Environment activist and Bollywood actor Dia Mirza has reiterated her concern over marine ecosystems, habitats and resources being vitiated and destroyed by pollutants, plastic waste, overfishing and unsustainable business practices.
The UNEP Goodwill Ambassador and climate champion tells IANSlife: “As human-beings, our well-being is closely connected to marine biodiversity, healthy ecosystems and ocean habitats. Oceans cover over 71 per cent of the earth’s surface and are closely interlinked to global climate. Without them, life in any form, cannot thrive.
Dia says, “Every year, around 8 million tons of plastic ends up in our oceans and we are responsible for 80 per cent of the debris and sediments that devastate marine life. How can we change that? We can start thinking about this issue to start with and then figure out how we can make a difference.”
Dia shares five tips that will help you do your bit to keep the oceans clean and healthy:
Stop using single use plastic that ends up in oceans and landfills
Straws, coffee cups, takeaway containers and plastic bottles that we throw away after using once, end up in oceans. As do microbeads in cosmetics which when washed into the oceans, are ingested by marine organisms. We can just start thinking about what happens to things after we have used and discarded them. To start with, carry your own water bottle, a metal straw, cutlery and a coffee cup everywhere you go. Switch to biodegradable toothbrushes and sanitary products and refuse plastic shopping bags and carry your own. There may be more plastic than fish in our oceans by 2050 and even now, countless marine animals die everyday because of plastic. The amount of plastic in our oceans may double by 2030 but we can help prevent that, starting today with small, mindful steps.
Volunteer for beach clean ups
If you live in a city like Mumbai where beaches are such an intrinsic part of life, you can volunteer for beach clean up drives. If you are a tourist, you can just make sure you don’t litter, clean up after yourself and pick up trash if you come across any. Donating to organisations that are fighting to keep the oceans healthy, can be another good way to help.
Make sustainable choices in everyday life
Harsh detergents that we use for washing clothes can harm marine life by entering oceans through our sewer systems. We can all prevent that by finding organic alternatives. Our food choices also affect marine health directly as unsustainable fishing practices are depleting fish populations. While consuming products and delicacies, we can just be a little mindful and ensure that we are not enjoying the exploitation of endangered species. Also saying no to coral jewellery is a good way to show some love to the oceans. Remember also to not flush sanitary napkins and pet litter down the toilet.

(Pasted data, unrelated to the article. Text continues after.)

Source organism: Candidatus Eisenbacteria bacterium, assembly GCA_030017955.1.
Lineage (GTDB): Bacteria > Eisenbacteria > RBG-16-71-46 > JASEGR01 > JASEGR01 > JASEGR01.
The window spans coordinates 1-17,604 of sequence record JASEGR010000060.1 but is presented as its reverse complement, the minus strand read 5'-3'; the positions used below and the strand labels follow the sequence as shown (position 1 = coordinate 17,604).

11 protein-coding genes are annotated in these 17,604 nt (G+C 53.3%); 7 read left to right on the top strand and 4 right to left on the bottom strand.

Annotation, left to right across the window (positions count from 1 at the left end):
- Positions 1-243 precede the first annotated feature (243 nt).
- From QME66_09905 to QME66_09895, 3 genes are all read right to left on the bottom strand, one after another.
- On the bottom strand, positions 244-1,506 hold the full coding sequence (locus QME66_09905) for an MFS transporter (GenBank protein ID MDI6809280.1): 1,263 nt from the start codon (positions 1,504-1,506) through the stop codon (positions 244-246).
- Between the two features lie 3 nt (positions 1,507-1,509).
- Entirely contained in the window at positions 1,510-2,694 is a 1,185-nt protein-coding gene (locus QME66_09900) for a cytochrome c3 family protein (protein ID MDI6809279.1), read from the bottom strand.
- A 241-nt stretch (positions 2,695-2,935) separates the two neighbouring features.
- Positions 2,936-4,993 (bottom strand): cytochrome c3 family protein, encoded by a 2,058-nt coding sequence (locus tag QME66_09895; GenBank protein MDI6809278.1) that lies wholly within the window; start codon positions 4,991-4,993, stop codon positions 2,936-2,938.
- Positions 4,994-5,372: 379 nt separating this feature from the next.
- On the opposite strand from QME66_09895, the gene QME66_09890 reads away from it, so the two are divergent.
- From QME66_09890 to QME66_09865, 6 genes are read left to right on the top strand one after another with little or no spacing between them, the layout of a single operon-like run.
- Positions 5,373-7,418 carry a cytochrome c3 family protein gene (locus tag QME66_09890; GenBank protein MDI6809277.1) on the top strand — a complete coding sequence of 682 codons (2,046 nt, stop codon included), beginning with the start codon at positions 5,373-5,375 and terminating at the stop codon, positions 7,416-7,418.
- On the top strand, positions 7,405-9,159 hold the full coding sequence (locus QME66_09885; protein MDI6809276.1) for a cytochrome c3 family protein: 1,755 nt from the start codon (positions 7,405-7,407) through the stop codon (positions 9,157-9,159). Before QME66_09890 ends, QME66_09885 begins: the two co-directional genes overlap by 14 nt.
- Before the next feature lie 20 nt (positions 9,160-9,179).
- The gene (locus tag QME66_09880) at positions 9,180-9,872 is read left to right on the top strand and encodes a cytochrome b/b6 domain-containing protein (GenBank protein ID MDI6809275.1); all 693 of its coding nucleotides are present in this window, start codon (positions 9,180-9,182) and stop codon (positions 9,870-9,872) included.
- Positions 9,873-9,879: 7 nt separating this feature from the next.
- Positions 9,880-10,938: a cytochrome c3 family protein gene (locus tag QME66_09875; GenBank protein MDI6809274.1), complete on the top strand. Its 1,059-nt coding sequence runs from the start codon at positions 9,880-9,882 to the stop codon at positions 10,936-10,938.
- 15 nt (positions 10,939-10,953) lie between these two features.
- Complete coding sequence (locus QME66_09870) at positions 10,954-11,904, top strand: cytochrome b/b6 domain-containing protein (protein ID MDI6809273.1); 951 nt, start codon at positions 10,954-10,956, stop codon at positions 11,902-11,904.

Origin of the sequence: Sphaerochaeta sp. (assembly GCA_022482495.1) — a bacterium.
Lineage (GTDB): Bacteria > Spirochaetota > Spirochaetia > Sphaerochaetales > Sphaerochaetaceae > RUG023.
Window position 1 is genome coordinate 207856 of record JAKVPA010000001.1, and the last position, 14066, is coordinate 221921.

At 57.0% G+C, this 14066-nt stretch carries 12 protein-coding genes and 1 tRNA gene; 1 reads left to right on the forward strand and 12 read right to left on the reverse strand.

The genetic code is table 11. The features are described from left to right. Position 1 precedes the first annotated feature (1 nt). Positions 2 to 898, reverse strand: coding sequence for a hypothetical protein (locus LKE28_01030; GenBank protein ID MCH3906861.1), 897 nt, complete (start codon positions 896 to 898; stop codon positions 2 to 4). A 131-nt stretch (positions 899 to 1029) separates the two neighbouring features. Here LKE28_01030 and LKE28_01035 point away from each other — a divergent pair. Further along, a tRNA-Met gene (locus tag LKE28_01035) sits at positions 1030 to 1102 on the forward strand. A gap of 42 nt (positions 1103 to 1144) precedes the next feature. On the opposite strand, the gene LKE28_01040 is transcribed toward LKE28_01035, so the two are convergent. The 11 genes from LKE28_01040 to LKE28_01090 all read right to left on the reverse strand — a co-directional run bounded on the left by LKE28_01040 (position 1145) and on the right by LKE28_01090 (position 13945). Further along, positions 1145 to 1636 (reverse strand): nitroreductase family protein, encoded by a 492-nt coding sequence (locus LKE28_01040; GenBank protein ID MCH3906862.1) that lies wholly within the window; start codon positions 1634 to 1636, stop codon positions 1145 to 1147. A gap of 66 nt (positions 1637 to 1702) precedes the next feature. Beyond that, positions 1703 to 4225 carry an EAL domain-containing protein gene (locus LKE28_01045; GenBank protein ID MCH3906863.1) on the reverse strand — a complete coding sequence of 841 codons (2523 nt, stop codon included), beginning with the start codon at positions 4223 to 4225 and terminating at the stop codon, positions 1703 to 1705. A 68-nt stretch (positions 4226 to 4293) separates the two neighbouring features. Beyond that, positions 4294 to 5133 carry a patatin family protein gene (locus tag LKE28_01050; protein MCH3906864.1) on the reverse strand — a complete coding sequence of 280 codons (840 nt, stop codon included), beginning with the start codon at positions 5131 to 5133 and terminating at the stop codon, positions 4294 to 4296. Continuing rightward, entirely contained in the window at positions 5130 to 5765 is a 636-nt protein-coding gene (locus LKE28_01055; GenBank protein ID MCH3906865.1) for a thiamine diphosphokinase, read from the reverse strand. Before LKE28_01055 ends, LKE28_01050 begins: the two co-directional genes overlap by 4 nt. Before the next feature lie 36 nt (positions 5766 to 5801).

Reduce your carbon footprint
Greenhouse gases like carbon dioxide trap heat in the atmosphere and warm our planet. Carbon dioxide is also known to make our oceans more acidic and cause damage to corals globally. We can help change that by reducing our carbon footprint and energy consumption. Turning off the lights when they are not needed is just one way to start making a difference but the more you study how vital and vibrant our oceans are, the more ways you will find to cut down on energy consumption at home and while travelling.
Ask for greener policies that support our environment
Use your voice and your vote to choose public officials who will work for and not against our oceans, forests and ecosystems. Research if your representatives are doing enough to protect marine life and demand better practices from businesses as well. We can no longer look away from how big businesses release effluents, dump waste in our oceans and end up destroying its biodiversity. Marine plants produce more than half of the planet’s oxygen and our survival depends on the health of the oceans. Let us do what we can to help because as the first female chief scientist of the U.S. National Oceanic and Atmospheric Administration Sylvia Earle said famously, “No water, no life. No blue, no green.”